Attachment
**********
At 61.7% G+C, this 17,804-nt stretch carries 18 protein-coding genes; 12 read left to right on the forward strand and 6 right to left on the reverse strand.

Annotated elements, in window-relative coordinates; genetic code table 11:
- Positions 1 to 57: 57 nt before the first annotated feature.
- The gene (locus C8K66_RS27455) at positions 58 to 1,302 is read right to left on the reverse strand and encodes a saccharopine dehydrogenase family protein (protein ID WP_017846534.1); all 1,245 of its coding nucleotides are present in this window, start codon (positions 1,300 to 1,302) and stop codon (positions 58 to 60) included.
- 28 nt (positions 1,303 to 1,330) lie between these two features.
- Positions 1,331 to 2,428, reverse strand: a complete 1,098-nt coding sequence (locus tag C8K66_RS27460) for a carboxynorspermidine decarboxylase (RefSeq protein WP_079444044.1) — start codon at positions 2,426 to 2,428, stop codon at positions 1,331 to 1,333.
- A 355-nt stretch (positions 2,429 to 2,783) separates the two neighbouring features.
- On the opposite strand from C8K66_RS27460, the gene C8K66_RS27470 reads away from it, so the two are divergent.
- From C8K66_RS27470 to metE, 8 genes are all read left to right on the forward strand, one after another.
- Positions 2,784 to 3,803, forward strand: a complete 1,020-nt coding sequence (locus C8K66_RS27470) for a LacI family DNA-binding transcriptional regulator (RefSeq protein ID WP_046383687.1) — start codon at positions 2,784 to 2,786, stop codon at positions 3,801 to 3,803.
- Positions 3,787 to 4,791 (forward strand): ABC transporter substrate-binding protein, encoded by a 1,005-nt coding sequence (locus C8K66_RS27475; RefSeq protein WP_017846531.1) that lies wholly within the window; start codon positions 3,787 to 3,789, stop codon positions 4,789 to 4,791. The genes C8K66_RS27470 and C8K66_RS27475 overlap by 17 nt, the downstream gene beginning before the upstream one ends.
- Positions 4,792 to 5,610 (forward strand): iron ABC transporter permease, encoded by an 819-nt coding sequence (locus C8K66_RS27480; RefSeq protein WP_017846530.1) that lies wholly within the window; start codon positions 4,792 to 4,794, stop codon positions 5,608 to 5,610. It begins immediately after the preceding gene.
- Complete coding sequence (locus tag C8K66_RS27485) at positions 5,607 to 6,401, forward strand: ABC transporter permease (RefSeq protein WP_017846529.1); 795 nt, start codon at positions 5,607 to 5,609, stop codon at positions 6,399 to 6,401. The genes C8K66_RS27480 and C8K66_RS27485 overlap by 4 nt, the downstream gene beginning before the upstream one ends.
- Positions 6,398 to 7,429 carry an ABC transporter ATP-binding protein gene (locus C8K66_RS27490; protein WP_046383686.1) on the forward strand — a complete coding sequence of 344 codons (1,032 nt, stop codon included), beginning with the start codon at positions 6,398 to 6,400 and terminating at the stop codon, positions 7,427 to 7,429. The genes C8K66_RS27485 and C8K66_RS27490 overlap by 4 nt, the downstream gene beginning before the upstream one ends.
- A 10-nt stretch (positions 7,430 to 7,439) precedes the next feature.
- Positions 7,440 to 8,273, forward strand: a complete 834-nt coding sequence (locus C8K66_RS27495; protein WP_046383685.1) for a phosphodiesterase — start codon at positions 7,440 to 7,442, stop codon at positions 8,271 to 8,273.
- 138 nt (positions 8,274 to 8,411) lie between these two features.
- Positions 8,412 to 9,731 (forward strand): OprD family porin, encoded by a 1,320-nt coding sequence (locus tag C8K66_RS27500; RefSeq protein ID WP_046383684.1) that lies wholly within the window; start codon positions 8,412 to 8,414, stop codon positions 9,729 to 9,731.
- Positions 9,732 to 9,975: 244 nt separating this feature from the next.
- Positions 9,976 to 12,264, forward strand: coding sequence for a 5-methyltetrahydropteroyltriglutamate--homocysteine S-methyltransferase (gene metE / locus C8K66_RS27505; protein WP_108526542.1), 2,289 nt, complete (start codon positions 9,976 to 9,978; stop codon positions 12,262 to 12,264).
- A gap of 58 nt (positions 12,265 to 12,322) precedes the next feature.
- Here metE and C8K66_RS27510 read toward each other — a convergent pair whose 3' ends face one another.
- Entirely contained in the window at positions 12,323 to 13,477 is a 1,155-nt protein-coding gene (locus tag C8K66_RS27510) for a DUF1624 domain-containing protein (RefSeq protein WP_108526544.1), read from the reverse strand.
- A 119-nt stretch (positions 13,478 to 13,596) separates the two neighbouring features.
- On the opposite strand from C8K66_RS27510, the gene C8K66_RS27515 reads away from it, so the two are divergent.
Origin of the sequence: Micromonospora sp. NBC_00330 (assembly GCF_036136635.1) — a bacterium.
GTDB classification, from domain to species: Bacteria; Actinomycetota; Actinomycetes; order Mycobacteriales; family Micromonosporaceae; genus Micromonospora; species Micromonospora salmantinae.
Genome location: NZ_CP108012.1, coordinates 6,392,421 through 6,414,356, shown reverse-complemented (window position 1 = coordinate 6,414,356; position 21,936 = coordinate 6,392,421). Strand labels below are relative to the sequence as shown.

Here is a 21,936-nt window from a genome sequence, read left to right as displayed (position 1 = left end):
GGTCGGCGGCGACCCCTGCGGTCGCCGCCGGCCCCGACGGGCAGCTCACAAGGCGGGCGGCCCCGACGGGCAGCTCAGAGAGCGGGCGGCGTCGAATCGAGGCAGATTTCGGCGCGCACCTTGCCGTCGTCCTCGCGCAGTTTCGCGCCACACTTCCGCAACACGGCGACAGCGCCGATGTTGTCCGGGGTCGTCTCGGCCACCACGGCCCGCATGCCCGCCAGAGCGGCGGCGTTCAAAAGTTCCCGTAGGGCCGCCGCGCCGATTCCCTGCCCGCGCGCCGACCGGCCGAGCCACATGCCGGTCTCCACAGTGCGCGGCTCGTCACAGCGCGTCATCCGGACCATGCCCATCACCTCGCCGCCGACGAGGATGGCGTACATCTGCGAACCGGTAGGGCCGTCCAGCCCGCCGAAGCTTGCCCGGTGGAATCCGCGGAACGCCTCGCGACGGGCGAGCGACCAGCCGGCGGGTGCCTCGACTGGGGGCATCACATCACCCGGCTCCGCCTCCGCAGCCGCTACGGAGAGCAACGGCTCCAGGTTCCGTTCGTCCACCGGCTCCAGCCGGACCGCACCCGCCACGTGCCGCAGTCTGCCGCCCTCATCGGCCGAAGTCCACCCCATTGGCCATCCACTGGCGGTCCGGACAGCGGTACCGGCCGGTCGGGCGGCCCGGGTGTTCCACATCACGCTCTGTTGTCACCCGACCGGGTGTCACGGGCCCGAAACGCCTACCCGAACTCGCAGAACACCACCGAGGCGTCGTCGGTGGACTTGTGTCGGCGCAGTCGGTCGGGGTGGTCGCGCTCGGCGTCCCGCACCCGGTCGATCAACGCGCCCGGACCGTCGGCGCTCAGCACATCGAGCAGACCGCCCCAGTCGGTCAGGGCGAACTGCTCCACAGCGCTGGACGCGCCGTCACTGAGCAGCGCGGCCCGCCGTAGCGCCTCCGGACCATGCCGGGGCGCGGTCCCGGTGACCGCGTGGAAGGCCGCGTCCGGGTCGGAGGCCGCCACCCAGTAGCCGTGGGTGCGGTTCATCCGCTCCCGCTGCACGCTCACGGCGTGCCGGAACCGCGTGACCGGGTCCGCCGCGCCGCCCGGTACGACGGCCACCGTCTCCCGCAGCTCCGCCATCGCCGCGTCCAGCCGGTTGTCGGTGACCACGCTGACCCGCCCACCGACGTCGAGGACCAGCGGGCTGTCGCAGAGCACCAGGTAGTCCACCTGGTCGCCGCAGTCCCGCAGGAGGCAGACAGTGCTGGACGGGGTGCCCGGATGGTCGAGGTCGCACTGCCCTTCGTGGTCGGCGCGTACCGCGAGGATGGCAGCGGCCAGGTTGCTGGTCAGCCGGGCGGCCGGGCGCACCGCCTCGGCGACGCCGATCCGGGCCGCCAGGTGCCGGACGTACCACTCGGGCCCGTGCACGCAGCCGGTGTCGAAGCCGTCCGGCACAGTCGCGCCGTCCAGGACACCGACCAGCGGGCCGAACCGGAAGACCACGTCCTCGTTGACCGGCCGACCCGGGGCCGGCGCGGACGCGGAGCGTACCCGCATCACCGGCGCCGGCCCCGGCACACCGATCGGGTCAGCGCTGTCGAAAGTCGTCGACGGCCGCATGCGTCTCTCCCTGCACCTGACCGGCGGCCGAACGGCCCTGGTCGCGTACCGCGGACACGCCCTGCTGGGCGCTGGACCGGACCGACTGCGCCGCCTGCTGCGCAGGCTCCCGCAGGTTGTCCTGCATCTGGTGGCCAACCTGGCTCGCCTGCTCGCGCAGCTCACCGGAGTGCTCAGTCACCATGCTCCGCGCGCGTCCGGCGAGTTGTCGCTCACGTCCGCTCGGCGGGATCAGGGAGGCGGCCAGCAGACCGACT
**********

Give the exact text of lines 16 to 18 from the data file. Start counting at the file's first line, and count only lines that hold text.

- Positions 7,440 to 8,273, forward strand: a complete 834-nt coding sequence (locus C8K66_RS27495; protein WP_046383685.1) for a phosphodiesterase — start codon at positions 7,440 to 7,442, stop codon at positions 8,271 to 8,273.
- 138 nt (positions 8,274 to 8,411) lie between these two features.
- Positions 8,412 to 9,731 (forward strand): OprD family porin, encoded by a 1,320-nt coding sequence (locus tag C8K66_RS27500; RefSeq protein ID WP_046383684.1) that lies wholly within the window; start codon positions 8,412 to 8,414, stop codon positions 9,729 to 9,731.